Sometimes, motorcyclists get a bad reputation while driving on the road. However, it is the responsibility of both motorcycle and car drivers to maintain safe practices while driving on the road. Although this can be tricky at times, a few tips may help make it easier for both of these drivers to share the road in a safe manner:
In an effort to raise motorcycle safety awareness, we are highlighting some common themes that tend to occur when a motorcycle accident occurs, as well as some safety statistics. It is so important to respectfully share the road with other vehicle and motorcycle drivers in an effort to prevent accidents on the road. Motorcyclists and bicyclists may be particularly vulnerable to injury due to to their exposure to the outside elements when they're riding. According to an article cited at the bottom of this post, here are some interesting facts relating to motorcycle accidents:
The month of May is designated as Motorcycle Safety Month, which means that it's the time of year when motorcycles tend to increase on our state's roads. It is important for both motorcycle and car drivers to be aware of each other and follow a few basic safety tips to keep everyone alert and safe on the road! Wear your helmet, give other cars and riders plenty of room, and share the road. Motorcycle riders can also take free refresher classes through the PA Motorcycle Safety Program.
Unfortunately, it does seem like Pennsylvania has a high number of car accidents each year, which leaves other drivers stranded on the highways for a long period of time while waiting for crash sites to be cleared. However, Pennsylvania officials have recognized how frustrating this can be and are trying to keep drivers more informed.
It's not so safe to be a pedestrian or bicyclist in our state sometimes. A review of recent PennDOT statistics shed light into just how many accidents occur on our state's roads and byways per year. Using statistics from 2014 accidents, our law office found the following information:
Did you hear about the new driving law in Pennsylvania? New legislation that was signed into law recently allows Pennsylvania drivers to go through red lights under some circumstances. The spirit of the law states that this is to address potentially malfunctioning red lights, especially if you are a motorcycle driver. Sometimes, motorcyclists don't register under red light in-ground sensors and can be stuck at red lights for an extended period of time.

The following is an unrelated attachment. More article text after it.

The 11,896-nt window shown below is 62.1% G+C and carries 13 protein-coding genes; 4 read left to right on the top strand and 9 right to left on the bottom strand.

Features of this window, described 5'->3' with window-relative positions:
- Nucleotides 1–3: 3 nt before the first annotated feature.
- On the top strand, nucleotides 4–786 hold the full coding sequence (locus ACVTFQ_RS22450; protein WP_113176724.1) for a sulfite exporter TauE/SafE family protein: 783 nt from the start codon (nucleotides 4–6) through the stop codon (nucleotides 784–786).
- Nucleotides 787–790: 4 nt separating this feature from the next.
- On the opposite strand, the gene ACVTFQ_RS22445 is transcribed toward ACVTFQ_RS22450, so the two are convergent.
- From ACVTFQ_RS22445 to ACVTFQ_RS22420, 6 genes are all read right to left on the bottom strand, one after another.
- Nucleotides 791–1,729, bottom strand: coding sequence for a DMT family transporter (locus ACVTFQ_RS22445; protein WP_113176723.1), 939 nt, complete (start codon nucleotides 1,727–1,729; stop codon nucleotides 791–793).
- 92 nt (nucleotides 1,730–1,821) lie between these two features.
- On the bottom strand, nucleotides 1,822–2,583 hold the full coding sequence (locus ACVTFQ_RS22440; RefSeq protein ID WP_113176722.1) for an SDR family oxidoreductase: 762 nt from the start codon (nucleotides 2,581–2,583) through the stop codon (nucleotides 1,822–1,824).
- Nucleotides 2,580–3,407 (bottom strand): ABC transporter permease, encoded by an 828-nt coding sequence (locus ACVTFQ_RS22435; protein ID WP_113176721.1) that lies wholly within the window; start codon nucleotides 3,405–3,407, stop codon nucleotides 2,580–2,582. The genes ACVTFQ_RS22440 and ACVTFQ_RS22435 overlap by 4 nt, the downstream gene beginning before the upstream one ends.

Are you prepared for the road this Labor Day weekend? An article in a recent edition of USA Today may give you a lot to think about. According to their reports, car crash deaths are on the rise, even though cars are considered safer. This Labor Day weekend may end up being the deadliest one since 2008, according to the National Safety Council. They predict that fatal accidents on the road may result in over 400 deaths this coming weekend. Across the country, around 20,000 people have been killed in road accidents since 2016 began. Millions more people were injured.
Recently, a terrible accident occurred on I-81 in Pennsylvania that involved a motorcycle driver and a tractor-trailer. The motorcycle driver crashed when a blanket got stuck into his back wheel, then was hit when multiple tractor-trailers consequently ran over him. The driver was thrown from his cycle, where he was hit by the large oncoming trucks. According to reports, none of the tractor-trailers drivers stopped to help or investigate the accident. State police are still looking for the drivers.
Well, Pennsylvanians, "construction season" is unofficially here. Need some tips as to how to keep your sanity and keep yourself/others safe on the road? Check out these tips below, courtesy of DrivingAmbitionInc.com.
Recently, an article from Vanderbilt University highlighted the heightened dangers that motorcyclists face during the spring months. According to the article, surgeons at Vanderbilt's medical center have noticed that there is a large increase in motorcycle accidents when the weather gets better. Experts have coined the term "trauma season" from April through September and, at Vanderbilt, they typically see a 50% increase in patients injured by major trauma during this time period. This year, the increase in trauma came early in proportion to the early onset of warmer weather.